CHANCE: All right, well, his Malaysian counterpart, as you mentioned, here in Perth today getting briefed by the search teams before they set off on today's round of missions trying to find some debris.
He struck a much more optimistic note. Najib Razak is his name. He said that this new, refined area, this search area they're looking at now, has given us more hope. And he said that we will carry on searching until the end, so trying to reassure the families of those aboard the missing plane that they wouldn't stop until they found the debris of the plane or some clue as to its whereabouts.
HARLOW: Absolutely, making that promise, we will not give up. Appreciate the reporting this morning. Thank you.
ROMANS: All right, as for the investigation, the investigation, all 227 passengers on Flight 370 have now been cleared of hijacking or sabotage, but the crew, it appears, still under suspicion.
Let's get to Jim Clancy live in Kuala Lumpur for the latest.
Jim, are police giving any indication where they're turning now? I mean, it seems as though they're combing through everything and trying to rule out any scenarios.
JIM CLANCY, CNN CORRESPONDENT: That's exactly right, they are trying to rule out any scenarios, but you know, when we look at this investigation and how little has been said, how little evidence has been produced, I think you have to stop and say, these investigators must understand something. They've come up empty. They really don't have anything right now. They are pinning their hopes on finding the plane, finding the flight data recorder, to give them some clues, because what they have, the evidence built up outside the plane in terms of the pilot's motive or the passengers' background doesn't seem to be leading very far indeed.
The latest news was that, you know, the pilot's flight simulator, the captain's flight simulator that he kept at home, no evidence there that would raise any suspicions.
Back to you.
ROMANS: All right, Jim Clancy for us in Kuala Lumpur. Thanks, Jim. HARLOW: And we're going to have more breaking news coverage of that tragic shooting at Fort Hood straight ahead, also the continued search for Flight 370.
First, though, breaking news in Chile -- powerful aftershocks rocking the country throughout the night. The latest damage report, straight ahead.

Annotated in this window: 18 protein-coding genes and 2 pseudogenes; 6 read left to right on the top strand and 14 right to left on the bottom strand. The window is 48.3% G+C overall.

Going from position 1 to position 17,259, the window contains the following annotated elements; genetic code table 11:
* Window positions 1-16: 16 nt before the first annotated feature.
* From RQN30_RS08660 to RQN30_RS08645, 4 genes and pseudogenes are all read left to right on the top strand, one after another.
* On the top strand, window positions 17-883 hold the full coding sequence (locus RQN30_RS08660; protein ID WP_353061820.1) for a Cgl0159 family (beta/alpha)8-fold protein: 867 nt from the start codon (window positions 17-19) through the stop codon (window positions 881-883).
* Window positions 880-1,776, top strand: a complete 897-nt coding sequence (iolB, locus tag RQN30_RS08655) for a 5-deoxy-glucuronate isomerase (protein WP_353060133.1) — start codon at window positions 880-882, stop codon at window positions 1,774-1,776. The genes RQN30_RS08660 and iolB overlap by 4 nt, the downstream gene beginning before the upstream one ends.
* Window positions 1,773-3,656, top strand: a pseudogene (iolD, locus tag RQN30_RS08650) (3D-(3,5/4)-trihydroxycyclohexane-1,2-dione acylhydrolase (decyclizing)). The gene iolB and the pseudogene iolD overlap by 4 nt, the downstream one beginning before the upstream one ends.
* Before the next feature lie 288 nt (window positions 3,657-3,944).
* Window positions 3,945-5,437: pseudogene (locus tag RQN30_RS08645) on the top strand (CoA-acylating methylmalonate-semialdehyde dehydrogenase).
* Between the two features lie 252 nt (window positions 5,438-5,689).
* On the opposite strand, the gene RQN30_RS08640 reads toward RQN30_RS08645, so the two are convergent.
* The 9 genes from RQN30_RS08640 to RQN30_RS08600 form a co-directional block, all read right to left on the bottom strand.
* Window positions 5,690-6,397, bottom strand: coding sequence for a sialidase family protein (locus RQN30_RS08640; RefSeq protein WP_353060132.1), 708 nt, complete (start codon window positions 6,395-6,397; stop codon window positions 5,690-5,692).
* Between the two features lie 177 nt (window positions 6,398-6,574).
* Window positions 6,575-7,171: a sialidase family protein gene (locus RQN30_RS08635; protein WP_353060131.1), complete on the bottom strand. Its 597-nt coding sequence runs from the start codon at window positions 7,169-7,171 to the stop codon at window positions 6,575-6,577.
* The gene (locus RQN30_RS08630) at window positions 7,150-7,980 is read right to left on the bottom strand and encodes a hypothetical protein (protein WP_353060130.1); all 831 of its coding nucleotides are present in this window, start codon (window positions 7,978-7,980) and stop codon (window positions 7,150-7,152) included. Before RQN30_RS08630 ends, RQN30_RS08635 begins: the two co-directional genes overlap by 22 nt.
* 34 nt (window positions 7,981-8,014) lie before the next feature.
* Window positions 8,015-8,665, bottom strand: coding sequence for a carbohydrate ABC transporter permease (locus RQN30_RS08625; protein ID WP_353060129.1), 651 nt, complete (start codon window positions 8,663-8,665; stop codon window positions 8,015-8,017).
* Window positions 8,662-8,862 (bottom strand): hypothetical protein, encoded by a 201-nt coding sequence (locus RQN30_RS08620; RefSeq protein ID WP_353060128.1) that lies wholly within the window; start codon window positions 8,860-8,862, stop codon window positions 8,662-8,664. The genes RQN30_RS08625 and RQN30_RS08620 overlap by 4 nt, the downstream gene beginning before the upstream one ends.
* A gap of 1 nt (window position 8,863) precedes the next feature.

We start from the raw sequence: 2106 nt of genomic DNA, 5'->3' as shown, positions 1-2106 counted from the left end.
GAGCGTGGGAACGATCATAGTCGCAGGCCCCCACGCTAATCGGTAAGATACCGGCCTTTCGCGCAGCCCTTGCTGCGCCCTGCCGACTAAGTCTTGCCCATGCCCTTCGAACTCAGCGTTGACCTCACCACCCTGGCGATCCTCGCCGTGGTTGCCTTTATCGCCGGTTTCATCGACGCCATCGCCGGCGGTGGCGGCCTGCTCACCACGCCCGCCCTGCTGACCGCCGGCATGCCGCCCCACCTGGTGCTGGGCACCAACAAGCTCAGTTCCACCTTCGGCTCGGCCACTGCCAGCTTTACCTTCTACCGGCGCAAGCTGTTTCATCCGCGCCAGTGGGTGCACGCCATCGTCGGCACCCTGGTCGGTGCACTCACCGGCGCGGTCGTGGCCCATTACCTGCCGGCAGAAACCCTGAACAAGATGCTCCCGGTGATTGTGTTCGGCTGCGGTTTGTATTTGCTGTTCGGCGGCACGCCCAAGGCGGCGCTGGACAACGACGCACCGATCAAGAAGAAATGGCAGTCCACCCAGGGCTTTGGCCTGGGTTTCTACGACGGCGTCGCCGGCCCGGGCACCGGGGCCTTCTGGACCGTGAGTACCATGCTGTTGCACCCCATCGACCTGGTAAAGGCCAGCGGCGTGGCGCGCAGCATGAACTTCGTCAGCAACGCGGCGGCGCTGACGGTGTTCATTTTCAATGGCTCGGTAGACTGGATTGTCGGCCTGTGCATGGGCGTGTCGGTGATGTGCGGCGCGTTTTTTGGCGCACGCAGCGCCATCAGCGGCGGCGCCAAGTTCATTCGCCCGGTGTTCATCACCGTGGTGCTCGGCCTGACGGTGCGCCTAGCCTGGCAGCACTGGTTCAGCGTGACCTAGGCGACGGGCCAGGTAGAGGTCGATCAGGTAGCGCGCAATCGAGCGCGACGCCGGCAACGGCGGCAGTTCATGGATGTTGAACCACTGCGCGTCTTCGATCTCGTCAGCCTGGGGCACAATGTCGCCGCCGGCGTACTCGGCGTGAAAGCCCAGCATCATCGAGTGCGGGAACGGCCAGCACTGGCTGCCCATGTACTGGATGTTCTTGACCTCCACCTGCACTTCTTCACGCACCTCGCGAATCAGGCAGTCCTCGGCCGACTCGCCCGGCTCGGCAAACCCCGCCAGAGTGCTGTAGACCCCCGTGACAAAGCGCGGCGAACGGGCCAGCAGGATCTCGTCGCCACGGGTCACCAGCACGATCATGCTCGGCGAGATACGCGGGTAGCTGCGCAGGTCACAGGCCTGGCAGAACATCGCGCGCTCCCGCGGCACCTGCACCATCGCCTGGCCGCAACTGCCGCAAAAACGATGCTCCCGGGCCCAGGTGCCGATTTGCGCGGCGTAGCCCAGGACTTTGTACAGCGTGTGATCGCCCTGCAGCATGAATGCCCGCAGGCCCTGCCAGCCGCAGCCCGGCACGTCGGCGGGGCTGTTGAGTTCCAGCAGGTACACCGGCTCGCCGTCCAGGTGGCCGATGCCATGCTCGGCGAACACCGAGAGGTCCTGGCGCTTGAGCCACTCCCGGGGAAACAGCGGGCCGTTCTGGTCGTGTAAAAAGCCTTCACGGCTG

HARLOW: Breaking news overnight: Northern Chile was rocked by another very strong earthquake, this one measuring 7.6, leading to evacuations along that country's northern coast. There are no immediate reports of damage or injuries at this point.
But this happened a day after an 8.2-magnitude earthquake rattled that same region. That left six people dead, thousands of homes damaged. So, nerves very frayed there right now.
ROMANS: All right, the location of that devastating landslide north of Seattle now a major disaster area. President Obama making that declaration overnight as the death toll rises again -- 29 people now confirmed dead, 20 more are still missing.
Now, the Army Corps of Engineers is making plans to build a channel to change the flow of the Stillaguamish River, which is threatening to flood that site.
HARLOW: Get ready for more money, a lot more money, possibly, in political campaigns. The high court in this country ruling in a 5-4 decision, throwing out the limit on how much one person can contribute in total to all political campaigns in an election season.
Now, here's the caveat, you will still be limited in how much you can give to a single candidate. Critics say the ruling has opened the door to big money controlling the political process even more than it has before.
ROMANS: All right, the search intensifying for missing Malaysian Airlines Flight 370. Right now, planes and ships, they're shifting west. Only a few days left to find the data recorders, the black boxes.
We're breaking down the very latest on this shifting search and why we may never know why the jetliner crashed. We're live, next.
ROMANS: The latest now on the deadly shooting at Fort Hood. Four people -- four people, including the gunman, dead, 16 others injured, some critically. Multiple sources tell CNN the shooter was specialist Ivan Lopez, an Iraq war veteran undergoing treatment for depression and anxiety. He shot himself after a military policewoman confronted him minutes after the shooting began.
Stay with us for the very latest on this breaking news story out of Fort Hood.
Now to Australia, where the search area for the Flight 370 has shifted slightly to the west this morning, some 1,000 miles off the coast of Perth. They've got eight planes, nine ships crisscrossing the area, trying to find debris from the missing Boeing 777. So far nothing.
But let's bring in Erik van Sebille. He's an oceanographer at the University of New South Wales in Sydney.